I wrote this email on 10/30/13. It was from me to another pregnant woman who recently received a prenatal Down Syndrome diagnosis. This is my second email to her. In the first I introduced myself and reached out to make a connection. She responded pleasantly but with a different coping mechanism than me. She was relying on her faith to help heal her baby, who was given the likely diagnosis based on a blood test and ultrasound findings.
“No I do not think you’re crazy! I think when we are given difficult diagnoses, we all look for ways to adjust and cope. If I were religious I would be relying on my faith too. I’m finding my own ways to cope. I’m not sure if [our midwife] told you, I am a midwife myself and so as new things came up by ultrasound I coped by diving into the internet, research, journal articles and medical opinions. Which was both good and bad at first. Sometimes it caused me more worry than I needed. Now I only research the most important things and I’m spending more time making connections with people in similar situations and learning about their experiences. I”ve been on some down syndrome message boards on facebook- which have been nice. And I’m a reader, so I’m reading some books- Bloom By Kelle Hampton and The Shape of the Eye by George Estreich. And I”m a talker- I’m surrounded by medical people at work and so its nice to be able to talk to people who I dont have to explain everything to. It can also be hard because at the same time I’m surrounded by pregnancy and can never really escape thinking about my situation.
I can also understand about ultrasounds- they are not perfect and I find myself hoping for the best too. They saw an enlarged bladder on ultrasound and now its resolved. They also see clubbed feet, but some people have told me that they were told their baby had clubbed feet on ultrasound too but turned out feet were fine at birth. So there is always hope. In the meantime, though I am hopeful, I am also preparing for clubbed feet, until I know more. And I’m throwing myself into preparing about the down syndrome diagnosis, because we had the CVS, so I do know that for certain and it is nice I have something certain I can hold on to- because there is so much unknown.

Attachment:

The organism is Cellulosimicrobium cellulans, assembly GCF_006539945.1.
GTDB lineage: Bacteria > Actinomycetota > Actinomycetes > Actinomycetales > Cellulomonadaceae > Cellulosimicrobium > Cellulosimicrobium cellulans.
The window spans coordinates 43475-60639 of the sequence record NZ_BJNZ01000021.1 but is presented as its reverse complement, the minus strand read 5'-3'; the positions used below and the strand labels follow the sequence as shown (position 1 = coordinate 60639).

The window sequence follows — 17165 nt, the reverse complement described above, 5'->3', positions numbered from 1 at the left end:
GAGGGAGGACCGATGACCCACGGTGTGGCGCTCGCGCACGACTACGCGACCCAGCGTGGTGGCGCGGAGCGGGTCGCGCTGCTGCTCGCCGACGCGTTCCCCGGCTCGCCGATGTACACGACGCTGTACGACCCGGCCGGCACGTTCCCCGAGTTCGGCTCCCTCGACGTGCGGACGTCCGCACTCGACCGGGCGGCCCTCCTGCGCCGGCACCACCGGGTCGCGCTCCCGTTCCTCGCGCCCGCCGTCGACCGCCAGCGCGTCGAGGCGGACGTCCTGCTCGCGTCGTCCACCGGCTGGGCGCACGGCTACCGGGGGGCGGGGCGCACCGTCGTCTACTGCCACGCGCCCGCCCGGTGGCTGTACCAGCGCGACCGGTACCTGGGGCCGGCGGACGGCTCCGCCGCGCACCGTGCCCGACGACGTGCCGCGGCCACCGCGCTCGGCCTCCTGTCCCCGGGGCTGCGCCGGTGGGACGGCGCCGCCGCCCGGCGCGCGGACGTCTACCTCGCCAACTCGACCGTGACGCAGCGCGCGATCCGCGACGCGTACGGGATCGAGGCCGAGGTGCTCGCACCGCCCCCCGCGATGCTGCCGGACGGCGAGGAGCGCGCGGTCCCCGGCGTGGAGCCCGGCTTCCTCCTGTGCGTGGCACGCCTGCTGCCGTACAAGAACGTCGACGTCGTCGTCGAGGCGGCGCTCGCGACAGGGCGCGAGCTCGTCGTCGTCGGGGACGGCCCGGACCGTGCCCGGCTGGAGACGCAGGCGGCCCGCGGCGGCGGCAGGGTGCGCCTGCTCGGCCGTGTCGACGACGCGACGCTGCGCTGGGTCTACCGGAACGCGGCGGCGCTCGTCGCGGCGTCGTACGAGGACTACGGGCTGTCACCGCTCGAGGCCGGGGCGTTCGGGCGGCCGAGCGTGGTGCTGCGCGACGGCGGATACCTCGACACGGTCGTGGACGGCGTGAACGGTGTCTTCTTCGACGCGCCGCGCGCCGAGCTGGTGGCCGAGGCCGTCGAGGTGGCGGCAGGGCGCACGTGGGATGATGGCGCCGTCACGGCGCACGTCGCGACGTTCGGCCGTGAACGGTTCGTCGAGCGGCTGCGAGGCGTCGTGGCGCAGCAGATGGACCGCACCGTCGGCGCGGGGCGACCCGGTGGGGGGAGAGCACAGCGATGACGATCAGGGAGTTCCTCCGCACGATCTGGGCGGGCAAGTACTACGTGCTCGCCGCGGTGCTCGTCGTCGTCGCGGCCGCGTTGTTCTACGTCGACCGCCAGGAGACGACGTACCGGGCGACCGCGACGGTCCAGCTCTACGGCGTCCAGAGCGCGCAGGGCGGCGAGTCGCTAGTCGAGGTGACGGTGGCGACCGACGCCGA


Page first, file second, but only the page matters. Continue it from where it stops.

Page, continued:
So, my apologies if this is rambling (i’m a talker). Its just nice to know someone who probably has been having some similar thoughts and struggles. And to see how other people deal with them. I agree, it does take a special person to take news like this and look to a bright future, however we envision it.”
This woman recently had her baby. I know that much. Her baby lived and mine died. I look back on this email and my heart aches for the person I was when I was writing it. I had been scared of the Down Syndrome diagnosis and all it brought, but I was hopeful. I was trying so hard to accept. I look back and think how optimistic I was. I don’t know any more about this woman and her baby- whether the Down Syndrome diagnosis was confirmed at birth, whether her baby had the birth defects they suspected on ultrasound. I’m not sure I want to know- because I’m jealous. And the unfairness of it all really hurts. I had accepted what was given to me as fact and went with it. And my baby dies? And someone who was hoping for a different outcome gets a live baby? I hope this doesn’t sound like I wish something bad to have happened to her baby. It’s the opposite- I’m glad her baby lived and I hope she is doing well. I just wish mine could have too. I feel like I earned it. Or maybe not? I remember feeling lucky compared to her because her baby had suspected heart defects seen on ultrasound and mine didn’t. That hurts to think about now. Was I too arrogant? Would she think that maybe my baby would have lived if only I prayed about her more? Should I have prayed?
These are just questions that run wildly through my head. I know there is no reason to it. I know it’s just numbers- chance. I’m not a statistic, I’m the statistic. 1/625 risk of Down Syndrome. 3% risk of renal defects in children with Down Syndrome. If I did my math right that’s a 1/100,000 chance of this happening. This is the only way I can think to cope. What are the chances of it happening again- 1/100,000. I can’t win the lottery twice, right? I’ve had enough unfairness. Enough.
I’m going to try to remember my own words, written by a more hopeful, optimistic me. Though today it’s hard.
“it does take a special person to take news like this and look to a bright future, however we envision it”